I have been attending Shiryodo Karate for five years. The first year I was a spectator, playing taxi and watching my daughter Charli do classes each week.
It eventually dawned on me that I should get off my behind and get out on the dojo floor with her and give it a go.
I had done karate for a couple of years as a teenager and always admired the sport. Watching my daughter do classes each week I realised it was the sort of sport my over-40 body could perhaps cope with.
I had succumbed to “old man calf syndromeâ€™â€™ and had to give up endurance running a few years earlier. Playing footy was a distant memory. As much as Iâ€™d like to think I could still get a kick, the mind often writes cheques that the body cannot cash once your 40th birthday ticks by.
The beauty of karate, unlike other sports, is that it doesnâ€™t ask things of your body that age prohibits.
The syllabus â€“ fancy word for different moves and routines you learn â€“ ratchets up in difficulty the further you progress, and you only progress when you, and your instructor, think youâ€™re ready.
You donâ€™t need to be able to do splits now, or ever, you donâ€™t need to emulate Bruce Leeâ€™s speed of hand, or break boards with your forehead.
It is a workout for mind and body, and although it sounds like a clichÃ©, it is a very personal journey.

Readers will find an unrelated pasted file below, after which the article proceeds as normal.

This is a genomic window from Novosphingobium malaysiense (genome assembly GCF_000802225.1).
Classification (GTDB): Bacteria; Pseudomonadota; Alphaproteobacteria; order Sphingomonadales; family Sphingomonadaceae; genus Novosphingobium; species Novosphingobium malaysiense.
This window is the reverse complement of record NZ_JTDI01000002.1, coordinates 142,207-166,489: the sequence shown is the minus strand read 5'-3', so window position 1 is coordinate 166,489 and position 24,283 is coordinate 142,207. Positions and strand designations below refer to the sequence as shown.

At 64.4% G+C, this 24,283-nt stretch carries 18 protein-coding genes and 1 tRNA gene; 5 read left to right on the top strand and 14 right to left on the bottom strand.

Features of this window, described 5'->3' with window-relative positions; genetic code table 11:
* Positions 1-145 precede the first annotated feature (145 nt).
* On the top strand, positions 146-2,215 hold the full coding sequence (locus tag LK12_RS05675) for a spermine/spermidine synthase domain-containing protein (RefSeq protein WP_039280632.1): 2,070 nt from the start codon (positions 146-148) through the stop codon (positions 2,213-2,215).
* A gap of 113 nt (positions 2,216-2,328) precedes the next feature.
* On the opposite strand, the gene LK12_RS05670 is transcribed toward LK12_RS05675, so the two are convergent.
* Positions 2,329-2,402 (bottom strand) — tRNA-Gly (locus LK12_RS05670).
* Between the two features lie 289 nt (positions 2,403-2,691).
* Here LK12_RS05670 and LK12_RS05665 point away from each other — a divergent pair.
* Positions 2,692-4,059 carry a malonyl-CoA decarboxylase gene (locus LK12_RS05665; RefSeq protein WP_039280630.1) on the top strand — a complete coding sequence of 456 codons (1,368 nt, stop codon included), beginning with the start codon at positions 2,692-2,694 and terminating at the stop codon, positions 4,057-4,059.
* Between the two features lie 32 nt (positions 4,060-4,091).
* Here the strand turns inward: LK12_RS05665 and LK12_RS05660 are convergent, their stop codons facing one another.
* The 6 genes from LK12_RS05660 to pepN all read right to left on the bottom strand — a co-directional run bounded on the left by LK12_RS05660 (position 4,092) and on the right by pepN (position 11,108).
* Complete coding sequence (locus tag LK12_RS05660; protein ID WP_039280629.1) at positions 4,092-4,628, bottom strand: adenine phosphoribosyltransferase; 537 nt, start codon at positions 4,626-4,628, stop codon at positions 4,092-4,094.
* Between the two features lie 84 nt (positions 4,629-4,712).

I have been doing classes at Shiryodo Karate for four years now. There have been plenty of testing times, both physical and mental, but as with any achievement in life when you come out the other side of a grading or learn a new kata from start to finish, you realise all the toil is worth it.
I donâ€™t do karate to prove anything to others, I do it because it stimulates my brain and keeps me fit â€“ as simple as that.
On a deeper level, Shiryodo emphasises the importance of challenging yourself, and showing compassion and respect for your fellow man. They are great values instilled in many sporting clubs and disciplines but theyâ€™re noticeable at every Shiryodo training session.
If you do something often enough in life it becomes habit. This applies to not just the physical conditioning karate brings. It teaches kids, and adults alike, the importance of showing respect and striving to improve yourself.
Not a bad blueprint for life in general, and thatâ€™s why Shiryodo Karate has been a part of my weekly routine and that of our kids.